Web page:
Several months ago, Daniel Sanderson (creator and author of PlankSip, a philosophy and culture media outlet and publishing enterprise), proposed a collaboration with me (George Gantz, creator and author of Spiral Inquiry, and exploration of science, faith and philosophy). The goal was to complete a podcast series commenting on a book we both felt great respect for – E.O. Wilson’s Consilience – the Unity of Knowledge (1998). For Daniel, Wilson had laid the groundwork for a process leading towards the grand ambition of the unification of science. My sense was that Wilson had indeed articulated the grand vision, but had glossed over key issues that, to my mind, would forever frustrate that aspiration.
Wilson made his aspiration clear in selecting this quote for the frontispiece to his book:
“Thus have I made as it were a small globe of the intellectual world, as truly and faithful as I could discover.” Francis Bacon (1605).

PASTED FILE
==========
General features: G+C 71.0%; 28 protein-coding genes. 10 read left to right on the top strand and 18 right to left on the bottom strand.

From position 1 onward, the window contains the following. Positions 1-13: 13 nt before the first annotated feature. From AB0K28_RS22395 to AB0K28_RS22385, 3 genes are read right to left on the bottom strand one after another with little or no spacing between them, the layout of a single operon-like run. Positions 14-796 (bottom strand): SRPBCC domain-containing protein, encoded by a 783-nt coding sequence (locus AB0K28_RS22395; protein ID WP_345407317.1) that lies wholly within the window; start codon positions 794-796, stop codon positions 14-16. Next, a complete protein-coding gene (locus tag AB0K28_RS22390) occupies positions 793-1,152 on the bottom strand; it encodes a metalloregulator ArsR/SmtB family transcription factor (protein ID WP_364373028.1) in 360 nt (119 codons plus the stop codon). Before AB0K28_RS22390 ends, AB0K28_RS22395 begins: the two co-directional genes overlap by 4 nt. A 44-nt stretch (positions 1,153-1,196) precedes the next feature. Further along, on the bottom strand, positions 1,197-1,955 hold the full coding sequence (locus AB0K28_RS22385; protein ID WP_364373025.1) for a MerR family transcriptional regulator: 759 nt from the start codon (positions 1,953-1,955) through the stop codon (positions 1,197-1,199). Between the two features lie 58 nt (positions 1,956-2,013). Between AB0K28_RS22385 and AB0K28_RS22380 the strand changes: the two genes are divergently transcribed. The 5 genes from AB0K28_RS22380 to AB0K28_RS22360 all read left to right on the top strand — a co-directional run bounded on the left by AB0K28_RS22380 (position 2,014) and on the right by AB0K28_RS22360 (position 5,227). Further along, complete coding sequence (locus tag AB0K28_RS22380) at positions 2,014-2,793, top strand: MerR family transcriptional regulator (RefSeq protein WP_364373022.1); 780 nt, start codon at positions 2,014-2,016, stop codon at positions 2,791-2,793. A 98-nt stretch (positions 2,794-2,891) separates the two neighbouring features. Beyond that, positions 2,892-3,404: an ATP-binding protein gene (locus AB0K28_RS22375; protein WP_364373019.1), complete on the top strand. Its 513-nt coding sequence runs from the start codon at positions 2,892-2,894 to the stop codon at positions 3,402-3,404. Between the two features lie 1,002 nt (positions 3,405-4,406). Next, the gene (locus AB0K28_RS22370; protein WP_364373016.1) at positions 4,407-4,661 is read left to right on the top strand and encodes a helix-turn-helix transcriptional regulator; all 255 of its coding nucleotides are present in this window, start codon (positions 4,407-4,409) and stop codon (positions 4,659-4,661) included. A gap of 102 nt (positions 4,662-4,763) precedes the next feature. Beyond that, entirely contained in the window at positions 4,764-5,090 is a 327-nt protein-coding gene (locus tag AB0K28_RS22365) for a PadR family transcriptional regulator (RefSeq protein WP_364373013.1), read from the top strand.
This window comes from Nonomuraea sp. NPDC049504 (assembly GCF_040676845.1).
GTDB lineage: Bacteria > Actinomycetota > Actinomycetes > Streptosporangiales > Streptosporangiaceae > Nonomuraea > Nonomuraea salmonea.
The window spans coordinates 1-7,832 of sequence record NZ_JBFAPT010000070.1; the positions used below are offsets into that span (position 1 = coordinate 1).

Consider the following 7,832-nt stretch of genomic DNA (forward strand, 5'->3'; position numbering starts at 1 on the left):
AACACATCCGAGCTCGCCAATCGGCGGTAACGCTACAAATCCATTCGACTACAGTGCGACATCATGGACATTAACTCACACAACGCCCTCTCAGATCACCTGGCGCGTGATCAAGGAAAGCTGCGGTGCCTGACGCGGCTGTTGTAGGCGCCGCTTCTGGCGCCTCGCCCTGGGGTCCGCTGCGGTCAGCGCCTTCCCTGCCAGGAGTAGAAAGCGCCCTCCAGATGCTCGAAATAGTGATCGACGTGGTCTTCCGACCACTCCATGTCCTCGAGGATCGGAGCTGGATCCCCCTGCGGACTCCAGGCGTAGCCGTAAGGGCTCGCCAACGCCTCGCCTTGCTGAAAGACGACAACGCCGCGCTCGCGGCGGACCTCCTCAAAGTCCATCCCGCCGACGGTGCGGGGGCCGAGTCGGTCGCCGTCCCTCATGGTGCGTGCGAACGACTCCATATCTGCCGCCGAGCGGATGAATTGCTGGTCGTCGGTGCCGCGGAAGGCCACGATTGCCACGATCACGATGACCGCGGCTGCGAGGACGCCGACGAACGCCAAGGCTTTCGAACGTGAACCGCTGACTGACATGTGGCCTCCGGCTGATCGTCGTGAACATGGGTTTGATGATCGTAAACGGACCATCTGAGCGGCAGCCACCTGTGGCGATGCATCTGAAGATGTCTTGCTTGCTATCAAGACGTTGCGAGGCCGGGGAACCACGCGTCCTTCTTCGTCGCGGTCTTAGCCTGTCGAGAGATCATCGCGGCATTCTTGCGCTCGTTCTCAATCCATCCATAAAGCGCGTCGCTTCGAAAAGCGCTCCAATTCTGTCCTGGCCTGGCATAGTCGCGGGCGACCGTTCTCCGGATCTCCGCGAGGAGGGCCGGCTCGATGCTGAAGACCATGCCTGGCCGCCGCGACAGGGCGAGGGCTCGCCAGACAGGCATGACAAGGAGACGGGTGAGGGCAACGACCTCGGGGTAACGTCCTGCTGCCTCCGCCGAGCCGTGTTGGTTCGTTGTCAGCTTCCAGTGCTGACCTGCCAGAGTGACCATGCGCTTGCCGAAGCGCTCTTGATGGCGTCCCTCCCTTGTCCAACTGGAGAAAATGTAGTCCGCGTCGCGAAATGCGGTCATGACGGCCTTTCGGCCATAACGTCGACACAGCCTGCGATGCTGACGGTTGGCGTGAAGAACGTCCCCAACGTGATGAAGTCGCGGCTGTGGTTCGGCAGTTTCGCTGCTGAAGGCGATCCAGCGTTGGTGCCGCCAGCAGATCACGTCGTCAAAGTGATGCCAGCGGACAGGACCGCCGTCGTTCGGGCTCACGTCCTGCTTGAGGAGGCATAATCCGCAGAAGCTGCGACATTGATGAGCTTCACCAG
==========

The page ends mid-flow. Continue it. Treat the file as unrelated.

The podcast series includes twelve episodes, following roughly the Twelve Chapters of Wilson’s book. The conversation is far ranging, and while neither of us convinced the other to abandon our original positions, we both gained considerable perspective in the exchanges. The agreements we did find are that philosophical inquiry is hard but worthwhile, and is best when both parties practice humility, curiosity and respect, as well maintaining the commitment to seek that which is both true and good.
The episodes are all available on YouTube (link here). We would love to have you listen in to the conversation and share any thoughts you have on this blog post!
I like your question, “Will this lead to disruption, like the French revolution?”. In that case, I wonder who is the equivalent modern version of Rousseau or Robespierre?
Well it’s a stretch, and I don’t think the parallels are appropriate, but Pikketty may be the voice of conscience, and Trump the master of intolerance — not that he has any dogmatic compass…..